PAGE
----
Suppose we have a group of legislators and a corresponding set of roll-call votes. The algorithm essentially orders the legislators (from “liberal” to “conservative”) such that we can predict who votes for any single bill by marking a cutting point. With perfect data, everyone to one side of the cutting point votes “yea,” and everyone to the other sides votes “nay.” Real life is more complicated, so the algorithm optimizes the ranking and cutpoints to maximize the percentage of individual voting decisions correctly predicted. It also computes OC “scores” for each legislator in ideological space. Usually this is all done in two dimensions to improve accuracy, but for simplicity I only graph first-dimension components below.


The red and blue lines show the mean first-dimension (left-right) OC scores in each Congress, with the Republican mean (the red line) on the conservative side and the Democratic mean (blue line) on the liberal side. The dotted line follows the chamber median, which jumps from one side of the midpoint to the other as party control shifts. And the dashes indicate estimated cutpoints for each of the votes for passage violating the Hastert rule since 1991 – that is, the thresholds separating those who voted “yea” and “nay.”

On average within a term, cutpoints tend to fall around the chamber median. This is not surprising: In allowing such votes to reach the floor, speakers temporarily transform Congress into the kind of institution explained by our classical models of legislative behavior.

But something different could arguably be going on in the past few Congresses. With one or two exceptions (the outlier near 0 in the 112th Congress is the fiscal cliff deal), cutpoints seem to be edging closer to the party means. This would seem to confirm the dominant narratives about Boehner’s strategic bind, that in order to pass even high-profile legislation favored by his own conference, he (paradoxically) needs to rely on at least a handful of Democratic votes.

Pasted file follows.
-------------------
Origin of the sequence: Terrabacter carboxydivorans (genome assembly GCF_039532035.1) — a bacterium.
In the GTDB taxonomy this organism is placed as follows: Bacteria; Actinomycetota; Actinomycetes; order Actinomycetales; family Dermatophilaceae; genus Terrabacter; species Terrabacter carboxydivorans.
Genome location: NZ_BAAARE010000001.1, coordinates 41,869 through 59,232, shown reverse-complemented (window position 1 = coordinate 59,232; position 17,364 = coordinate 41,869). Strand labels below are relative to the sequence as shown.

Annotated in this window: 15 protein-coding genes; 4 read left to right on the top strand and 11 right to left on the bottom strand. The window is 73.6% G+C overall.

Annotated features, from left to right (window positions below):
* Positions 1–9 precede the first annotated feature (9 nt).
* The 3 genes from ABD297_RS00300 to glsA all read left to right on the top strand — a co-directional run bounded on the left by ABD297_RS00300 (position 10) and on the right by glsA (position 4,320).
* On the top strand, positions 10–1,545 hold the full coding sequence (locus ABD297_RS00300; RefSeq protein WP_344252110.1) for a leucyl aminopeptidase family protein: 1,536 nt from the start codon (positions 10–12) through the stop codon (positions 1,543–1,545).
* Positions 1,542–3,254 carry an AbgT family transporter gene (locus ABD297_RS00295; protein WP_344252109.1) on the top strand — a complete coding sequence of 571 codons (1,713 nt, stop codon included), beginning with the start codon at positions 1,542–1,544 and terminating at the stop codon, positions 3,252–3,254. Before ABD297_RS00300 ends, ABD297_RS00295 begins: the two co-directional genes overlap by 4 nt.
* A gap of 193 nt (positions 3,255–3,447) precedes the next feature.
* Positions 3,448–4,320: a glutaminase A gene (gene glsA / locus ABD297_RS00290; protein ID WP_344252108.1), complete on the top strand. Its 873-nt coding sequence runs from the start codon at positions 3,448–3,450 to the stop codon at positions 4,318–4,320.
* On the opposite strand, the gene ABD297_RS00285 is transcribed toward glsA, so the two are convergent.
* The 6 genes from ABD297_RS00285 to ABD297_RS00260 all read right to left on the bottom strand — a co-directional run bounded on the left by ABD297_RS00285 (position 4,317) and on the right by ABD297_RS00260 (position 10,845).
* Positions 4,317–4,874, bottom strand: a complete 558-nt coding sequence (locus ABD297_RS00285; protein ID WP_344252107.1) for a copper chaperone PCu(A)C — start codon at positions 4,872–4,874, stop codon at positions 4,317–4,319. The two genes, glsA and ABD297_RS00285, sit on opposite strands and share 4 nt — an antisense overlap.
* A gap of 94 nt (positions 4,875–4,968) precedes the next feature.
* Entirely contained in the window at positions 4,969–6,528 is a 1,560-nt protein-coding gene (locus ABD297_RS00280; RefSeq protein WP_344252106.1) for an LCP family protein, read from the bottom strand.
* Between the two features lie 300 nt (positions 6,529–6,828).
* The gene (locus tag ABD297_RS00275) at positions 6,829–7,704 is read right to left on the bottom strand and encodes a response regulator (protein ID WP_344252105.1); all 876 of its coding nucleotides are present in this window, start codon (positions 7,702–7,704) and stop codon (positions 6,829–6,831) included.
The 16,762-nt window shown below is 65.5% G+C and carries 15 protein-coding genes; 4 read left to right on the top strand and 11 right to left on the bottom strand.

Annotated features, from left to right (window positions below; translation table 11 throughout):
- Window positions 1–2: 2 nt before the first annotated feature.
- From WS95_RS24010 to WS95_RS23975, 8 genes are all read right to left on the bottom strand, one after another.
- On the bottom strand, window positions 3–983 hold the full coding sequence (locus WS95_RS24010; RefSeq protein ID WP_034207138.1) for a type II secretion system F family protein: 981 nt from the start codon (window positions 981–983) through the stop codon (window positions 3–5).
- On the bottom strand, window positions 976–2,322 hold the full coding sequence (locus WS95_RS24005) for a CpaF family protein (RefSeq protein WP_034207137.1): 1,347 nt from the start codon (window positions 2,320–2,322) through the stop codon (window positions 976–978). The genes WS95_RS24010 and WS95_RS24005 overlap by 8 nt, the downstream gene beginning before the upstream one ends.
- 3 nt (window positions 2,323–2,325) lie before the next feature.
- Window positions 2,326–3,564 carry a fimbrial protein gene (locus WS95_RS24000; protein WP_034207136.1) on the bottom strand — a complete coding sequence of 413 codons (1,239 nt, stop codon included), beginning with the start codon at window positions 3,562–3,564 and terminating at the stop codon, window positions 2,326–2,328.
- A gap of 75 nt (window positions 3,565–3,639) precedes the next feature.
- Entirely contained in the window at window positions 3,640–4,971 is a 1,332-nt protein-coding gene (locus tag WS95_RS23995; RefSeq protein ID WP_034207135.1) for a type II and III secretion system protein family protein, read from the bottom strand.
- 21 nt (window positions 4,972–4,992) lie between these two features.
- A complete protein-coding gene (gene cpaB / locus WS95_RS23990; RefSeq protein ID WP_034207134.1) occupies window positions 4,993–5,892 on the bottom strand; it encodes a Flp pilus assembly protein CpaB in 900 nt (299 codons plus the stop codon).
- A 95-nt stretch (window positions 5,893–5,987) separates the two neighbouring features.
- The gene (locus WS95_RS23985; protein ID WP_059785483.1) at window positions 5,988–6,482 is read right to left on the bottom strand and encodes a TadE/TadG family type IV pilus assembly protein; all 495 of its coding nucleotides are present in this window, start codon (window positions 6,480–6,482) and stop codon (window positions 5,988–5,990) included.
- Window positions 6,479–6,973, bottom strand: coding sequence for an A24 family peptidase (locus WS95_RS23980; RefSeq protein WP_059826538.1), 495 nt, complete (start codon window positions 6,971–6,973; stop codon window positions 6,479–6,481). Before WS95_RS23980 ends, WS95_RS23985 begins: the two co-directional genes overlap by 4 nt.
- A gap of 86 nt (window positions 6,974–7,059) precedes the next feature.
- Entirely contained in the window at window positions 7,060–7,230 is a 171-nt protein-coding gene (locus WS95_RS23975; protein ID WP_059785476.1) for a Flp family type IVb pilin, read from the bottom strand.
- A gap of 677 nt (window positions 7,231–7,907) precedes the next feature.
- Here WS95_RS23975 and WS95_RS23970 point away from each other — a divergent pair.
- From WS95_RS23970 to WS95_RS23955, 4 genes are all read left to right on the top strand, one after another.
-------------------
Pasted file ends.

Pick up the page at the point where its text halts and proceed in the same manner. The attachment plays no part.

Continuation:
What about immigration? As a quick exercise, I constructed a fictional roll-call vote for an immigration bill supported by all 201 Democrats and 19 Republicans whose seats are either contested for re-election or whose districts’ populations are at least 30% Hispanic – a minimal scenario for passage of comprehensive legislation. The result is that the hypothetical cutpoint (0.1) is significantly to the left of even the chamber median, illustrating that any major bill that could pass the House in this way would have to be a bitter pill to swallow for the great majority of Republicans. Since they are the ones empowering Boehner, a special set of circumstances would have to be in play for the historical pattern to change.

As the figures indicate, such an outcome isn’t unprecedented. It remains to be seen whether the trends from the past year continue, or if the Hastert rule is about to be shelved until another distinctive political situation demands it.

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Speak softly … and carry a nuclear stick

62599_1The Teddy Roosevelt-Harry Reid analogy ain’t great, I know.  But the Senate majority leader sure does speak softly, and he’s armed (we think) with a pretty potent stick as the parties go to battle in the Senate over GOP filibusters of President Obama’s executive branch nominees.

There’s been ample excellent commentary and reporting on the coming week’s potential nuclear battle in the Senate.  I thought I’d add a few considerations to the mix.

First, I think it’s important to keep in mind that this week’s drama could take a while to play out.  If the parties do not resolve their differences while secluded in the Old Senate Chamber (where Rep. Prescott Brooks caned Sen. Charles Sumner in 1856), the Senate on Tuesday could begin a series of seven votes to invoke cloture on pending nominees, starting with the three nominees most at risk of falling short of the requisite sixty votes to break a GOP filibuster. One report suggests that Republicans may be trying to make a deal over the NLRB nominees, but without an agreement to confirm Richard Cordray to the Consumer Financial Protection Bureau, Democrats seem unlikely to fold.  Majority Leader Reid also seems unlikely to launch his version of the nuclear option before securing confirmation of the other pending nominees (in particular, those for Labor and EPA).  Moreover, if Reid’s procedural route includes a resolution to change Senate rules to reduce the cloture threshold to a majority vote for executive branch nominees, such motions are required to lay over on the calendar for a day.  That suggests any parliamentary fireworks might be delayed until later in the week.